Friday, June 24, 2016

Hindenburg Disaster



Today's picture is from May 6, 1936, and it shows the crash of the German Zeppelin the Hindenburg. The German airships were inflated with Hydrogen. Hydrogen was selected because it has superior lifting characteristics over all other gases. The downside is the Hydrogen is explosive. The highly publicized crash was pretty much the death knell for lighter than air craft. 

4 comments:

  1. My dad (who is now 101 years young), saw the Hindenburg fly over Providence, Rhode Island on its way to what would shortly become its doom. I would guess that the Zeppelin passed over Providence some time between 12:00 noon (when it was over Boston) and 3:00 pm (when it flew over New York City). My dad has often described to me how everyone was in the streets looking up and pointing; and then they heared the terrible news of the crash on the radio a few hours later. Coincidentally, Providence Rhode Island has a beautiful Art Deco office building that was built in the 1920s and closely resembles the "Daily Planet" building in the famous Superman comic books. Although it's official name was the "Industrial Trust" building, it has always been called the "Superman Building;" and it had a docking station and waiting area on the top in anticipation of the expansion of this type of air travel. Of course, that all came to an end on May 6, 1936. If you have a chance, check out the pictures of the "Superman Building" in Providence. It's still there, although currently empty and still beautiful.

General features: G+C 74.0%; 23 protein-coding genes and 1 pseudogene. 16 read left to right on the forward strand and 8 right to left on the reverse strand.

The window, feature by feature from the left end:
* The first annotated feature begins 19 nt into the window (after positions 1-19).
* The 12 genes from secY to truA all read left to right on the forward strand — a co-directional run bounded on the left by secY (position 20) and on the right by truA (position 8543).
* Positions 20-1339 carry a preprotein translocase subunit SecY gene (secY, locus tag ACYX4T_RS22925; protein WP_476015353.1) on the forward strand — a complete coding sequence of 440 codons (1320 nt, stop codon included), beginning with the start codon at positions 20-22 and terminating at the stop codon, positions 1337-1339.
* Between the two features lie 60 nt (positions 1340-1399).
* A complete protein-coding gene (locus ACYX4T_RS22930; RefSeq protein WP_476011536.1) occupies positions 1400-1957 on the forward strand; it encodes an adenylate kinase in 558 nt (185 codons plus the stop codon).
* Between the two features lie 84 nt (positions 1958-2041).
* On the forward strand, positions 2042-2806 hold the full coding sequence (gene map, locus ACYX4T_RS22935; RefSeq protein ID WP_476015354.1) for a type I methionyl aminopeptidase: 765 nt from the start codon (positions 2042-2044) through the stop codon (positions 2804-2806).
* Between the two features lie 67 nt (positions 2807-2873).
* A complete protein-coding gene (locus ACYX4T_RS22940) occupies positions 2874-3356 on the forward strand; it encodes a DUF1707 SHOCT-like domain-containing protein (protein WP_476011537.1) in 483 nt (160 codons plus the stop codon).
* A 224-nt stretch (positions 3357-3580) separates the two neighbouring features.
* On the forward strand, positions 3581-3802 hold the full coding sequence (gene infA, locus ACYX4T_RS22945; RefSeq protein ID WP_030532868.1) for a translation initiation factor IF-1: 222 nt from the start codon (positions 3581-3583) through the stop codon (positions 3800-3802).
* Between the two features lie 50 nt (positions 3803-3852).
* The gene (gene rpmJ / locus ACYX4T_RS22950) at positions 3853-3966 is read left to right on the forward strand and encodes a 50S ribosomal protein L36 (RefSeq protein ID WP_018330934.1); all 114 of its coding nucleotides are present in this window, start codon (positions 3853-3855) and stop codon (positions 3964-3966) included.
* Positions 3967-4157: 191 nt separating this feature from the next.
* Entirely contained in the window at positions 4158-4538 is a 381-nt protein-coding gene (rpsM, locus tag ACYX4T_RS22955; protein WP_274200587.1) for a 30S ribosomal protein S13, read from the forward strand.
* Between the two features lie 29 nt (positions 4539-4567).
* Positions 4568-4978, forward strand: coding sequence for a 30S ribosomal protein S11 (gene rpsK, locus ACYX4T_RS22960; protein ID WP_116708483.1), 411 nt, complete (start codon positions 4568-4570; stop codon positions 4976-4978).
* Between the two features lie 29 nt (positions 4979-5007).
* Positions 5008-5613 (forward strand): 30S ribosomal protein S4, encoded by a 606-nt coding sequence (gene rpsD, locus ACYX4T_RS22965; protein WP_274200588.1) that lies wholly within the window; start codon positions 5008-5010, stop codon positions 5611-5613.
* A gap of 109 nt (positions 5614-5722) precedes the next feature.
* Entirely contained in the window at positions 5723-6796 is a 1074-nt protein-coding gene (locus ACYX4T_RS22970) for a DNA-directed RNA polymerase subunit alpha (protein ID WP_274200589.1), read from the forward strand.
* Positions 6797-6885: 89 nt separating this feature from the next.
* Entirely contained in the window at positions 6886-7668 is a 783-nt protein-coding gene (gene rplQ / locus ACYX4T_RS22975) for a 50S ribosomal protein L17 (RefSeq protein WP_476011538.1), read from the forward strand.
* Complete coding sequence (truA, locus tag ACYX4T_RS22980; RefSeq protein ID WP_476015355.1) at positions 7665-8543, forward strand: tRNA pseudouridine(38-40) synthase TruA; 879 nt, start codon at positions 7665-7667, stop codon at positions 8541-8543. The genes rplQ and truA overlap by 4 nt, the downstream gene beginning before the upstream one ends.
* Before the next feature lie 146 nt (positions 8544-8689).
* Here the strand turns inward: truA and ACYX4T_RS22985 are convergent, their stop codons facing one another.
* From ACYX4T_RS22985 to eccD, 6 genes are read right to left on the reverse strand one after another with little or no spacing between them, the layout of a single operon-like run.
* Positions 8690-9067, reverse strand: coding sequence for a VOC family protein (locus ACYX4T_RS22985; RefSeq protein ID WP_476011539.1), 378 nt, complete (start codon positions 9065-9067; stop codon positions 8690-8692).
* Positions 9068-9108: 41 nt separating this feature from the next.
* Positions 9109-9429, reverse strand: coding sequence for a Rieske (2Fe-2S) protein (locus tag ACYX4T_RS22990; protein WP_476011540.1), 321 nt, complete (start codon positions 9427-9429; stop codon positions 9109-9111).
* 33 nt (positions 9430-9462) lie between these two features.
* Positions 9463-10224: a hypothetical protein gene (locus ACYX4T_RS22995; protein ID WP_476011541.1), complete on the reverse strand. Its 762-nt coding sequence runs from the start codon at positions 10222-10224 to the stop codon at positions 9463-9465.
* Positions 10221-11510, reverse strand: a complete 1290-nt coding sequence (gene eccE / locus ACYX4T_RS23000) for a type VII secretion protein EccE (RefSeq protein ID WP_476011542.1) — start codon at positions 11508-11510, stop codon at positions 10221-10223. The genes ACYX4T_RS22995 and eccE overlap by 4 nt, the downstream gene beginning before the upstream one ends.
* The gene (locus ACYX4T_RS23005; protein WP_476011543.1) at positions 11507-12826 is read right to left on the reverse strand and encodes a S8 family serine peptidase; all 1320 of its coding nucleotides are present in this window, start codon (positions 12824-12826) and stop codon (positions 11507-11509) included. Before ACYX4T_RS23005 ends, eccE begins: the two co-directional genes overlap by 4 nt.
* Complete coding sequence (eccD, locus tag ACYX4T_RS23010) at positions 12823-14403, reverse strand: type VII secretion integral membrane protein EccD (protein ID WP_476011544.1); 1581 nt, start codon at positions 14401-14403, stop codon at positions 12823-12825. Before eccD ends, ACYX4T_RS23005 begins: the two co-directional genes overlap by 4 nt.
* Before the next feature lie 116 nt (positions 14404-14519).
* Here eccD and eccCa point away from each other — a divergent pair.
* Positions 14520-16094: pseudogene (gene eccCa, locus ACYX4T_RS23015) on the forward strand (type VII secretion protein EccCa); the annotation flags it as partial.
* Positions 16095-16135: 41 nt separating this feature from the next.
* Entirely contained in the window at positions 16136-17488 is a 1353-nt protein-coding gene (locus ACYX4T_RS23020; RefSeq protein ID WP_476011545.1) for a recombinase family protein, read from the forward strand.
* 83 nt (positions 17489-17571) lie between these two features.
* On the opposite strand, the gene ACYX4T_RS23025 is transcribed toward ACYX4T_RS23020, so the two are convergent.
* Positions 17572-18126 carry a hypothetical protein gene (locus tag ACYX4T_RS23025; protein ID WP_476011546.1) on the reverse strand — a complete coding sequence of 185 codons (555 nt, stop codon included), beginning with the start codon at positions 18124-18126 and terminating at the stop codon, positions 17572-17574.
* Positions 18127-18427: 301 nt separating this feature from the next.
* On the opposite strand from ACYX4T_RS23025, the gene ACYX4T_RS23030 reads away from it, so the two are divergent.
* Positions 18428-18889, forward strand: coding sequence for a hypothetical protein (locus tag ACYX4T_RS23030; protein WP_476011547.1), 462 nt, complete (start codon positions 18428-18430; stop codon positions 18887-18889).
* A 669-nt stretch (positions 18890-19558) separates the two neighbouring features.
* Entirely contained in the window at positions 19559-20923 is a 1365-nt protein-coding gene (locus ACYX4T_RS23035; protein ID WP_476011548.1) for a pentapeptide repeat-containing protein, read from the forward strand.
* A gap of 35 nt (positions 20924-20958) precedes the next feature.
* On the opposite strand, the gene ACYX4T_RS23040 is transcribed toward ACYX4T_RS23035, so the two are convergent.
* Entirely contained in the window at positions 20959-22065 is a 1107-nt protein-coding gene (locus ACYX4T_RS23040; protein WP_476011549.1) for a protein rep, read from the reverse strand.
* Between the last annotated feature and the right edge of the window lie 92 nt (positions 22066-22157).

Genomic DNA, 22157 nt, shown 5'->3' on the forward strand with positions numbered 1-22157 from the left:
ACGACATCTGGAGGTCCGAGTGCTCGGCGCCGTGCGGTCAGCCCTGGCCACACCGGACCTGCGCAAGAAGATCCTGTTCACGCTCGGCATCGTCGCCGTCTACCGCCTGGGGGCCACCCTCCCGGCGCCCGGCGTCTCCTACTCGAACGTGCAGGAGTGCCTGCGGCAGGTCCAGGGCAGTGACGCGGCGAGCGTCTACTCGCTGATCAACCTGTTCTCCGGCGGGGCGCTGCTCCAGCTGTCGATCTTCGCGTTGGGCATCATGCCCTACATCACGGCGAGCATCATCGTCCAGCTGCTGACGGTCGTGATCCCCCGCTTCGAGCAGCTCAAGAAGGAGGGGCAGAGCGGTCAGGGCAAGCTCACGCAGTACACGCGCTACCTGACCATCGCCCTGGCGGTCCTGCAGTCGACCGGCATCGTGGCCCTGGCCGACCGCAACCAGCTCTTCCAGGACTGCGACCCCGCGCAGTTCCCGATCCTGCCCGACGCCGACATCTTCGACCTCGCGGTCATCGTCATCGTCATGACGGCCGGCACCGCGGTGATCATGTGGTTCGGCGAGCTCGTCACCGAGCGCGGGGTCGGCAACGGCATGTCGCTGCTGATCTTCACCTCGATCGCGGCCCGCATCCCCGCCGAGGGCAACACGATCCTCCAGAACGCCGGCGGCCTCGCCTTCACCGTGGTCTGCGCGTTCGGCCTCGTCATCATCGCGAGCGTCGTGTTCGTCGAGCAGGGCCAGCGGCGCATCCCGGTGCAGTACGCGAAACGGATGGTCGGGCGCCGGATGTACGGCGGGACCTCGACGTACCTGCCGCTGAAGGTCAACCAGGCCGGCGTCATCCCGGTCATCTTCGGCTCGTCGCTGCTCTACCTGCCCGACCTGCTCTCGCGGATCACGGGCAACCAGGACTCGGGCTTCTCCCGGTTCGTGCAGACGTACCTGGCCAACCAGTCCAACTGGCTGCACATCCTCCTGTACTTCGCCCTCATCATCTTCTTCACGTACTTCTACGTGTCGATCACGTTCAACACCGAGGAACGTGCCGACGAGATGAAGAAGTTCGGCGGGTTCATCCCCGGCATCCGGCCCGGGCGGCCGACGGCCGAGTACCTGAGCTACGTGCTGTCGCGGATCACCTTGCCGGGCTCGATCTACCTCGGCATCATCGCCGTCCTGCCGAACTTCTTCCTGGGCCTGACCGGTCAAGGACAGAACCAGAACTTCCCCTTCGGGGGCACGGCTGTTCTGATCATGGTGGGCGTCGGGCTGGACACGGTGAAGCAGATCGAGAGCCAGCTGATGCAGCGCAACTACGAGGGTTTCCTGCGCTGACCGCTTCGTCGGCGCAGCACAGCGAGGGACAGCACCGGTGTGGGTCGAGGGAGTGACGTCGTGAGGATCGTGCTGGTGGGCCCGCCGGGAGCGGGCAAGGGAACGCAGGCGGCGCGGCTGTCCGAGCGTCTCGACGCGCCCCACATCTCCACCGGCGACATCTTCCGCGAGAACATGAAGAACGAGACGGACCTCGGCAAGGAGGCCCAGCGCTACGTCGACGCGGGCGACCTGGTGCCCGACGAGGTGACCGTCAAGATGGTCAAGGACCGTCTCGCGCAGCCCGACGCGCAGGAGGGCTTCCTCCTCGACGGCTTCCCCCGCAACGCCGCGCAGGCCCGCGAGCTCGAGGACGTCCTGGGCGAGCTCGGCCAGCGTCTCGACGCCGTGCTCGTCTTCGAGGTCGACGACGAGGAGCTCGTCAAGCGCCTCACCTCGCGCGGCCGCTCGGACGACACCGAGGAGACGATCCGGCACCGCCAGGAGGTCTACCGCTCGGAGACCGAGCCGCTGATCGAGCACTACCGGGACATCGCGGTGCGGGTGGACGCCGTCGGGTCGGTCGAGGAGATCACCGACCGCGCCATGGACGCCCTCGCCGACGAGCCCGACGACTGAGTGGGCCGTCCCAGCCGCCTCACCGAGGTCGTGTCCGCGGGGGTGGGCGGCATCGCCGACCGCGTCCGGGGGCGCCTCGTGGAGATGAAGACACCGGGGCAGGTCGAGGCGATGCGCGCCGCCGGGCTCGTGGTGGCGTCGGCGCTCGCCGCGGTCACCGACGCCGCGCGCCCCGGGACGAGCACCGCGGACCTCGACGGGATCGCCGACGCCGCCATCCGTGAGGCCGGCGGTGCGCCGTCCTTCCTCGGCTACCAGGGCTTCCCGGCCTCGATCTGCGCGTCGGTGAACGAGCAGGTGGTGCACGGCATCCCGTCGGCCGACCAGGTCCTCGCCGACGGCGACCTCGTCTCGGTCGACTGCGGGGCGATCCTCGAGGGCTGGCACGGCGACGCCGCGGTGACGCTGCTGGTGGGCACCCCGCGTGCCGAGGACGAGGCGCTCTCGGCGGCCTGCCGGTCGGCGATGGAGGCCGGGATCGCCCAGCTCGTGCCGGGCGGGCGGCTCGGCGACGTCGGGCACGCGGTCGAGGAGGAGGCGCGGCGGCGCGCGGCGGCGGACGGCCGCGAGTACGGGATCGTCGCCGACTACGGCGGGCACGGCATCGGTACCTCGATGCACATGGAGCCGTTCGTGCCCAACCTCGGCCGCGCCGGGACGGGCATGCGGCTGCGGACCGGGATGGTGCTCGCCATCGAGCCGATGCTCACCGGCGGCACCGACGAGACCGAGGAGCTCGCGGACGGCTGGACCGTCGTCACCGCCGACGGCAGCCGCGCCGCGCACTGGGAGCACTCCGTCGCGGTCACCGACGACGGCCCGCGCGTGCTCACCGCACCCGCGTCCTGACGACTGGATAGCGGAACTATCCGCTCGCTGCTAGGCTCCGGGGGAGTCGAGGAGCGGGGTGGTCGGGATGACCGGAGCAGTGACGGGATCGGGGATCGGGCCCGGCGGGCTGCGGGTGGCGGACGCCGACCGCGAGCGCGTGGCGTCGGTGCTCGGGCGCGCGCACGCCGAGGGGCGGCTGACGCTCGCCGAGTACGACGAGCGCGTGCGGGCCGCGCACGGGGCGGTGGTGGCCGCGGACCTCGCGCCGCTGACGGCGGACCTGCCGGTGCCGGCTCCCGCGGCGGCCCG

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    1. Beautiful, grand old building! Thanks for sharing the history with us.
      -Anne K.

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  2. From history.com:

    U.S. law prevented the Hindenburg from using helium instead of hydrogen, which is more flammable.
    After the crash of the hydrogen-filled R101, in which most of the crew died in the subsequent fire rather than the impact itself, Hindenburg designer Hugo Eckener sought to use helium, a less flammable lifting gas. However, the United States, which had a monopoly on the world supply of helium and feared that other countries might use the gas for military purposes, banned its export, and the Hindenburg was reengineered. After the Hindenburg disaster, American public opinion favored the export of helium to Germany for its next great zeppelin, the LZ 130, and the law was amended to allow helium export for nonmilitary use. After the German annexation of Austria in 1938, however, Secretary of Interior Harold Ickes refused to ink the final contract.

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  3. Please change the word 'the'to' that'. You must be from west Texas, who else would stay away from the internet for so long?

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